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What's Up Magazine

The A-B-Cs of Anti-Aging

Mar 29, 2017 02:00PM ● By Becca Newell
By Becca Newell

There are a myriad of treatments and products formulated to attack aging by generating firmer, hydrated skin, producing an even skin tone, and eliminating fine lines. Part of the anti-aging effort lies in the steps one can take to better their skin. Turns out, it can be as simple as A-B-C.

Arrest Inflammation

There are two types of inflammation: acute—producing a tangible or visible response, like redness, swelling, and pain—and cellular—repairing injured tissue below the epidermis. In most cases, once the cells have recovered, the hormones, nutrients, and other agents fighting the inflammation retreat. When recovery doesn’t occur and the properties don’t retire, it’s referred to as chronic inflammation and it’s a major culprit of skin aging. Stress is a major contributing factor to chronic inflammation, along with environmental pollutants, like air pollution, and unhealthy fats and refined carbohydrates, most abundant in processed foods. Some anti-aging procedures, like dermarolling and microneedling—which cause micro-injuries to the skin, triggering collagen and elastin production—can lead to chronic inflammation if not performed by a professional or, in some instances, if the practice occurs too frequently.

Rosacea is a chronic inflammatory skin condition, affecting about five percent of the U.S. population. There are four subsets and it’s possible to have more than one. Symptoms include facial redness, acne-like breakouts, thickening skin, and watery, itchy eyes with cysts on the eyelid. Though there isn’t a cure, there are treatments—from topical medications to laser resurfacing techniques—that help to minimize symptoms.

Brighten Skin

A dull, uneven skin tone is an indisputable sign of aging. Skin inflammation, sun exposure, and certain medications contribute to hyperpigmentation—a skin condition in which melanin is overproduced, causing dark patches to form. While chemical peels and laser resurfacing are beneficial solutions to stubborn hyperpigmentation, there are creams and serums formulated with brightening agents that help to minimize dark spots and patches.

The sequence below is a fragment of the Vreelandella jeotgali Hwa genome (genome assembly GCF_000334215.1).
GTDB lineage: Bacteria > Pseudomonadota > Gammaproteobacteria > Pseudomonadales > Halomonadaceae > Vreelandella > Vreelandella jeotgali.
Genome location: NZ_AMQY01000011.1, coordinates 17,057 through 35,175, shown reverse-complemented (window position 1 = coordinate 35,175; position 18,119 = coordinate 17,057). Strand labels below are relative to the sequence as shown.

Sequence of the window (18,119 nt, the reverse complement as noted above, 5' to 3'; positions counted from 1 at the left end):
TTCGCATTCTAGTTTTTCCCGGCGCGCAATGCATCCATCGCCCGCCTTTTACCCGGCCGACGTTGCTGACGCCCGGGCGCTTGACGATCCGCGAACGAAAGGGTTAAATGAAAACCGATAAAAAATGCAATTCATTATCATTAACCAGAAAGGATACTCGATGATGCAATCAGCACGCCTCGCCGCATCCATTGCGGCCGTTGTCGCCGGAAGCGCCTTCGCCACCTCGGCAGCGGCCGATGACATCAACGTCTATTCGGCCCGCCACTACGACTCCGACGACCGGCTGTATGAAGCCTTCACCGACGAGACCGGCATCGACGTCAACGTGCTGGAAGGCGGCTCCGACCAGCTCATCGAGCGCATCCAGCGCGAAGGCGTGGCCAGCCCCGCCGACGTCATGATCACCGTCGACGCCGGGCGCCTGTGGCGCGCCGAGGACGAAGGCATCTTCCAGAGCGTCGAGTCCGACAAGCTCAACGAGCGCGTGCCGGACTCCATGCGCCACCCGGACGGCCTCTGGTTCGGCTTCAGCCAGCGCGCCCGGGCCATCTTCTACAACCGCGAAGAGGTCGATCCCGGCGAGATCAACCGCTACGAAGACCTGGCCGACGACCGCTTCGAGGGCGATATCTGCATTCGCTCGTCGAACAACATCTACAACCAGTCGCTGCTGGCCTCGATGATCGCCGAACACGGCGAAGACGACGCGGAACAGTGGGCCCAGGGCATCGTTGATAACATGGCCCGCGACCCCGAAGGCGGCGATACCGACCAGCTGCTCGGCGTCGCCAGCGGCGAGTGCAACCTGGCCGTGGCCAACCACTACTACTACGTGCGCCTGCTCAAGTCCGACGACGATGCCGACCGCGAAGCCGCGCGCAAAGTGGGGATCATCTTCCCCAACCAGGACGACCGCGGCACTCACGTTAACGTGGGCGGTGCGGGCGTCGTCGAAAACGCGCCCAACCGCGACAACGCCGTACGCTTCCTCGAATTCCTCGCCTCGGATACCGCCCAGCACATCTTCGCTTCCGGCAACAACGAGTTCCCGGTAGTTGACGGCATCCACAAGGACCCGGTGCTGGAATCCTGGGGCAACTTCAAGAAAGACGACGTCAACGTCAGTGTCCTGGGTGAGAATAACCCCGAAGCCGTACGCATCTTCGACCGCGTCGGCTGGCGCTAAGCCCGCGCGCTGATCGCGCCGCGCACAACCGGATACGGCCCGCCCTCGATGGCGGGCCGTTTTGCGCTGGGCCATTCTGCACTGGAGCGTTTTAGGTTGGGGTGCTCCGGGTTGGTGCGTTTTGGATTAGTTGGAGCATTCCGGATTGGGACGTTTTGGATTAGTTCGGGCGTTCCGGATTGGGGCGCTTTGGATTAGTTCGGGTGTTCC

Hydroquinone: A skin-bleaching agent used to lighten uneven skin tone, hydroquinone works by limiting the creation of an excessive amount of melanin. Over-the-counter formulations contain no more than a two percent concentrate of hydroquinone; prescription creams have a 4 percent (or higher) concentration. Daily application is typically required with results visible within two to three months.
Ascorbic acid: Also known as vitamin C, this antioxidant helps to maintain healthy skin. In topical applications, vitamin C has been shown to treat photoaging (premature skin aging from sun exposure) and hyperpigmentation.
Kojic Acid: Developed as a replacement to hydroquinone, kojic acid was reported by the Mayo Clinic in 2009, as an effective skin lightening treatment if applied for a long period of time (several weeks to a few months).

Control Delivery

It’s not surprising that the controlled, targeted delivery of topical solutions can increase a treatment’s effectiveness, but it’s easier than you think to overlook this simple step. Some products are formulated with ingredients that undergo chemical or biological degradation as the active agents reach their cellular targets. Similarly, layering on multiple creams and serums with anti-aging properties (and varying chemical classes) can diminish each product’s effectiveness. Discuss any treatments, even over-the-counter solutions, with your doctor to ensure maximum efficacy. Though research is limited, there are reports that applying topical treatments after dermarolling—the at-home version of microneedling, consisting of a manual roller with miniature needles protruding from its barrel-like head—increases skin’s absorption of products. Additionally, there are several studies regarding the targeted delivery of skin treatments via synergistic relationships, in which certain compounds are incorporated with ingredients to better skin while reducing irritation. One report successfully paired a mild, nonionic surfactant with salicylic acid to treat acne while cleansing skin and minimizing any inflammation.

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